A complaint filed by a pro se litigant is to be liberally construed and "'however inartfully pleaded, must be held to less stringent standards than formal pleadings drafted by lawyers.'" Erickson, supra, 551 U.S. at 94 (quoting Estelle v. Gamble, 429 U.S. 97, 106 (1976)).

2. The Proposed Second Amended Complaint Fails to

Allege Personal Involvement on the Part of Numerous

Defendants

At the outset, the proposed second amended complaint fails to sufficiently allege personal involvement on the part of many of the proposed new defendants.

"Liability may not be imposed under § 1983 on the principle of respondeat superior." Hetzel v. Swartz, 909 F.Supp. 261, 264 (M.D. Pa. 1995). "Liability based on respondeat superior arises 'solely on the basis of the existence of an employer-employee relationship,' regardless of whether the employer had any part in causing harm." Santiago v. Warminster Twp., 629 F.3d 121, 128 (3d Cir. 2010)(quoting Monell v. Dep't of Soc. Services of New York, 436 U.S. 658, 692 (1978)). "Because vicarious liability is inapplicable to Bivens and § 1983 suits, a plaintiff must plead that each Government-official defendant, through the official's own individual actions, has violated the Constitution." Ashcroft v. Iqbal, 556 U.S. 662, 676 (2009).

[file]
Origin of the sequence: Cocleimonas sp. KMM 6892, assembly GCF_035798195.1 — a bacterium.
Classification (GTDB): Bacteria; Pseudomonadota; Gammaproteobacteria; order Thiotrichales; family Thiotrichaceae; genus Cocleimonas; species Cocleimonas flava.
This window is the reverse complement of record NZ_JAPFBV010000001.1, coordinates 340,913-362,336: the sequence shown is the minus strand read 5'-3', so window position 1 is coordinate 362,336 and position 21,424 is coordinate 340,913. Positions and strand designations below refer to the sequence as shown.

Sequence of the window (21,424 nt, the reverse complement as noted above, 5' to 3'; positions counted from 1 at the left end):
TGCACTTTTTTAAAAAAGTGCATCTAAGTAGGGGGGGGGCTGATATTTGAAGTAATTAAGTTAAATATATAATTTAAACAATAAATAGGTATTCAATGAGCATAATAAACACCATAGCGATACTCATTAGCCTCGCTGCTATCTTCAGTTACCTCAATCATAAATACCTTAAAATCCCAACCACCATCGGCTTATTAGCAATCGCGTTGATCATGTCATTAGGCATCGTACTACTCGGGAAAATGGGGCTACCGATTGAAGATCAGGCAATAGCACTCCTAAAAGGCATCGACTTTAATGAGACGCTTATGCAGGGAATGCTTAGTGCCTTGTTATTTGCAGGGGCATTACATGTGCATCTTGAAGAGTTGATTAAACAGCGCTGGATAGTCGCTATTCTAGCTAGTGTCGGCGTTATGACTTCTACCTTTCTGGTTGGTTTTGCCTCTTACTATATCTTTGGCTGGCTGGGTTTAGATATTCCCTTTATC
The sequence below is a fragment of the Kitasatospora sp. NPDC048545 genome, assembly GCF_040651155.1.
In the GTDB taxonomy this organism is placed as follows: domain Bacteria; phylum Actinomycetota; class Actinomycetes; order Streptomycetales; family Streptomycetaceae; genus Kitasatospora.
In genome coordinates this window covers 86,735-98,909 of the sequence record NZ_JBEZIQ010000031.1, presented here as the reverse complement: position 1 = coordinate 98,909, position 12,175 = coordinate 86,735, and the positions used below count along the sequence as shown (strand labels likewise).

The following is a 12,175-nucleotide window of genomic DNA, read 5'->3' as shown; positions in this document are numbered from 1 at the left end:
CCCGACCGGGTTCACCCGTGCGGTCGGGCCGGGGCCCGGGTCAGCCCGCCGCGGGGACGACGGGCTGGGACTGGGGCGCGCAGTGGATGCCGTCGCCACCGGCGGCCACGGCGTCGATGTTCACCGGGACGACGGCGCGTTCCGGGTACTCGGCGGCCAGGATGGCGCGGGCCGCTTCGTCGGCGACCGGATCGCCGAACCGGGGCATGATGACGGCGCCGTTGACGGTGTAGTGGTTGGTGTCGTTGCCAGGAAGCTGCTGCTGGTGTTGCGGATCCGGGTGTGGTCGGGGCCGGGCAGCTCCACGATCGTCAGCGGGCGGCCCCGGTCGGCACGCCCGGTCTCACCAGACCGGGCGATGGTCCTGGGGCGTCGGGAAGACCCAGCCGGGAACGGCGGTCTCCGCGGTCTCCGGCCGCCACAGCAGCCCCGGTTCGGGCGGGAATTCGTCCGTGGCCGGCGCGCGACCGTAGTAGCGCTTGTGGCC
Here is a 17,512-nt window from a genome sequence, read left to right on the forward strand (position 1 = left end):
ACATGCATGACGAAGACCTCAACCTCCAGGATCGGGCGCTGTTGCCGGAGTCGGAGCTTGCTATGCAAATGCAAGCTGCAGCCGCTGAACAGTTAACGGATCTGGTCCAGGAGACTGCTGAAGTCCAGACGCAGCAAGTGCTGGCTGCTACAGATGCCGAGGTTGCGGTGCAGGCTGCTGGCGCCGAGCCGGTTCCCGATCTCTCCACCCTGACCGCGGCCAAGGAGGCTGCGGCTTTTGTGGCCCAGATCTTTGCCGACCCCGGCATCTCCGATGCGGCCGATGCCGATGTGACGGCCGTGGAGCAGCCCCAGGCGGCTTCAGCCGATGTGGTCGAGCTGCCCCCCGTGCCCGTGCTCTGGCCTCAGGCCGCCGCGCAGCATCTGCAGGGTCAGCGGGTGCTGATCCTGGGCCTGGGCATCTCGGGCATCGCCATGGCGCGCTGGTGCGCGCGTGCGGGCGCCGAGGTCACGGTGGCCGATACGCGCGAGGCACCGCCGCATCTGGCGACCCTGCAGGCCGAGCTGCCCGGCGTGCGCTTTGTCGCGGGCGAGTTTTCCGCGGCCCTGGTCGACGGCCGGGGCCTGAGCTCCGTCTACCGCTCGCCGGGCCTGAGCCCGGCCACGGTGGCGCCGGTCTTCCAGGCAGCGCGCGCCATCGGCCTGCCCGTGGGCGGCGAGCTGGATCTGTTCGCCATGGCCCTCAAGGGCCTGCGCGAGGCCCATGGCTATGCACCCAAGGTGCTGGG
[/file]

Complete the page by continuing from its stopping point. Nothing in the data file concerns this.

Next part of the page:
There are two viable theories of supervisory liability. Santiago, supra, 129 F.3d at 129 n.5. Under the first theory, a supervisor can be liable if he or she established and maintained a policy, practice, or custom which directly caused the constitutional harm. Id. Under the second theory, a supervisor can be liable if he or she participated in violating the plaintiff's rights, directed others to violate the plaintiff's rights, or as the person in charge had knowledge of and acquiesced in his or her subordinates' violations of the plaintiff's rights. Id.